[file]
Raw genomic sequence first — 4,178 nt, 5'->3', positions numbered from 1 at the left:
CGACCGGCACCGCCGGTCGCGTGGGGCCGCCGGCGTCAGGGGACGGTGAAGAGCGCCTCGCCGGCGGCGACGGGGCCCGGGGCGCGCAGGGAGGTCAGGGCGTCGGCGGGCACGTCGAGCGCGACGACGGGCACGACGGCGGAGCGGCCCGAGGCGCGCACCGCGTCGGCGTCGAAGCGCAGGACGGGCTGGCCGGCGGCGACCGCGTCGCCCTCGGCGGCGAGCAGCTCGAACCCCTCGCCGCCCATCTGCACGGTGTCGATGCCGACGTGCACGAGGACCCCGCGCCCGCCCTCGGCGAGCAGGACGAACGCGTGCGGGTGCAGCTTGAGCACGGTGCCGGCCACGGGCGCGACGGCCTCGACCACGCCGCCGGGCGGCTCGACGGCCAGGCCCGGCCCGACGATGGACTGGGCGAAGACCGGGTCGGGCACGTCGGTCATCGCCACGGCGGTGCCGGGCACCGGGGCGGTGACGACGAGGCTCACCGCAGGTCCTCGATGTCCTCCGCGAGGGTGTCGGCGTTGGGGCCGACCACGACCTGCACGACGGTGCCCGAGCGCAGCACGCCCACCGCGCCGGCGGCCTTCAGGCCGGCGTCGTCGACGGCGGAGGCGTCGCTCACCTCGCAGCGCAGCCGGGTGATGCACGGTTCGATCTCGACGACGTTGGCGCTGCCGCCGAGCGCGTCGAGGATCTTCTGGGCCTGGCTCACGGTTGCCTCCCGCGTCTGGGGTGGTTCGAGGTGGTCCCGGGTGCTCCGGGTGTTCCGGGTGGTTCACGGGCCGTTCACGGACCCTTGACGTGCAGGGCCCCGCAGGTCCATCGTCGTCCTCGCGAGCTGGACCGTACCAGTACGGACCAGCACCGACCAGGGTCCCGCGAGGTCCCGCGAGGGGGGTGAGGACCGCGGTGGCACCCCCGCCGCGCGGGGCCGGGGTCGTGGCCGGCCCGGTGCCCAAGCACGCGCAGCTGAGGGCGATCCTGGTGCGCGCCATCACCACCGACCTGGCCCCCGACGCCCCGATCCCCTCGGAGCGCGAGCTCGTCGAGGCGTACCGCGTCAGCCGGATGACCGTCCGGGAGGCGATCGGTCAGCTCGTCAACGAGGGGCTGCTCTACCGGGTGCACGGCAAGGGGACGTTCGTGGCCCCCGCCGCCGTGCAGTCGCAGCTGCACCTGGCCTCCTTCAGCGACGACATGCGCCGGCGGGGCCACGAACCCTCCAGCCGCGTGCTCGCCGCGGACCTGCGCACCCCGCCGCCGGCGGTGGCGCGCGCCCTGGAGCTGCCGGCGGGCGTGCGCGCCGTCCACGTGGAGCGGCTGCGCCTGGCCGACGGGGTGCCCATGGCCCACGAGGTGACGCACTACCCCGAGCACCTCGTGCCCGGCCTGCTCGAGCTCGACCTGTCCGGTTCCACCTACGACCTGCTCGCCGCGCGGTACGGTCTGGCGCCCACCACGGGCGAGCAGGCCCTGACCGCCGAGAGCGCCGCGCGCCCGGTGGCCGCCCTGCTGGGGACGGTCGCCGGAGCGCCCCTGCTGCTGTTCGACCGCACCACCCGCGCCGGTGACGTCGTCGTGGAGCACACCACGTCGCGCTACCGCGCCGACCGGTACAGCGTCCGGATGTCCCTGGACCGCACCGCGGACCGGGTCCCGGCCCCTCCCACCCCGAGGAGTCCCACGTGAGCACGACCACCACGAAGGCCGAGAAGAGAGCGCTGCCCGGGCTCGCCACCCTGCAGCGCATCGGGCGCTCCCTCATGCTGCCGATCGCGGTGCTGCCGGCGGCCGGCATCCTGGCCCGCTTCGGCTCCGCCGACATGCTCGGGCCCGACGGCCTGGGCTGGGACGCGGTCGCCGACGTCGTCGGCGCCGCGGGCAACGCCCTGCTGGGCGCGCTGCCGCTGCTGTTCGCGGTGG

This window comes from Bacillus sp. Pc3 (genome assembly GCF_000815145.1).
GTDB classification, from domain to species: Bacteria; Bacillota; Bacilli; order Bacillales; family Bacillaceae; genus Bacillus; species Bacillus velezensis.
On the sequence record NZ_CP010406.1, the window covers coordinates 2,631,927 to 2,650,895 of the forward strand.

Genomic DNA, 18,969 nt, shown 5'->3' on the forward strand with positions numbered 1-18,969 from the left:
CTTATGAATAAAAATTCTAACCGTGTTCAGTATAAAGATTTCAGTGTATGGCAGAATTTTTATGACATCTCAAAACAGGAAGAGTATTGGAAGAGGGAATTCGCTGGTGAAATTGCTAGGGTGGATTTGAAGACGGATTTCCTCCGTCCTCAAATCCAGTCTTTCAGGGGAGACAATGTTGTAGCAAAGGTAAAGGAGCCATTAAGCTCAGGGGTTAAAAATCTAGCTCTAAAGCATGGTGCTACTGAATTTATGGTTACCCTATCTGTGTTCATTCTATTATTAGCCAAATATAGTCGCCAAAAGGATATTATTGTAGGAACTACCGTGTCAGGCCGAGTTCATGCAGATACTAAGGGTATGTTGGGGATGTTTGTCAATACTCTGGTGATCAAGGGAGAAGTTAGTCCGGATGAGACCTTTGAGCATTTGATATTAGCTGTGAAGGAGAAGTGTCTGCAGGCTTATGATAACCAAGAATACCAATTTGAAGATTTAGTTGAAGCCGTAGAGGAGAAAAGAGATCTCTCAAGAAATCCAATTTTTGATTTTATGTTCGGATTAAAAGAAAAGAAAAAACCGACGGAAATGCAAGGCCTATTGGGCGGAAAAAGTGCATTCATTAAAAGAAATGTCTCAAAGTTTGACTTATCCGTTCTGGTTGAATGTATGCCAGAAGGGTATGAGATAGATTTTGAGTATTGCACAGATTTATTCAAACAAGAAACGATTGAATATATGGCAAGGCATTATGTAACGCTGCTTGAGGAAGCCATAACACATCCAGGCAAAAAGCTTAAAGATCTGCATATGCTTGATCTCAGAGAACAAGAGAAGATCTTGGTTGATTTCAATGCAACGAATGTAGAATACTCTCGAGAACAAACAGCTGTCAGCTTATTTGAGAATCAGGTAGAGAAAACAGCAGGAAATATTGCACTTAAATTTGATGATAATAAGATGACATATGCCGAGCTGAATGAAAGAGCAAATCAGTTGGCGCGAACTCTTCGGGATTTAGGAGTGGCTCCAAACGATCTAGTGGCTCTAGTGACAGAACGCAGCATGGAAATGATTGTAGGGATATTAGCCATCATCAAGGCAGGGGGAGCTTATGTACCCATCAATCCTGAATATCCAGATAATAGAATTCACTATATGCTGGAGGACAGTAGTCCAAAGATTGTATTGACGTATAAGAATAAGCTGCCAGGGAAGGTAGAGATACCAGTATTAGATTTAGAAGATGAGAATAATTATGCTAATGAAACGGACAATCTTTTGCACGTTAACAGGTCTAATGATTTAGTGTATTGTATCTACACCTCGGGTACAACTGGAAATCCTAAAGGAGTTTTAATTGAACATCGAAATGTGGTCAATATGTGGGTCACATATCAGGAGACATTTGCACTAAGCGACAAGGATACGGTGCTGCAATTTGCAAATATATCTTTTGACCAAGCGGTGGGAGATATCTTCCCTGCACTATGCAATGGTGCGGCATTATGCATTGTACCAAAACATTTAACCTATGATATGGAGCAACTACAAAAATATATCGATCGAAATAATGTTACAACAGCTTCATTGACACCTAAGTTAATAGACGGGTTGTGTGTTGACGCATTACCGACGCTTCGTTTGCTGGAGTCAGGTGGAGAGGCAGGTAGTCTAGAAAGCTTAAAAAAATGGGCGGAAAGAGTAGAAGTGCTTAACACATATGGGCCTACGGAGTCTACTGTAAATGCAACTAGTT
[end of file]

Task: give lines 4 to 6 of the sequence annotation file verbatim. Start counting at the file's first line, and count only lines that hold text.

GTDB classification, from domain to species: Bacteria; Bacillota; Bacilli; order Bacillales; family Bacillaceae; genus Bacillus; species Bacillus velezensis.
On the sequence record NZ_CP010406.1, the window covers coordinates 2,631,927 to 2,650,895 of the forward strand.

Genomic DNA, 18,969 nt, shown 5'->3' on the forward strand with positions numbered 1-18,969 from the left: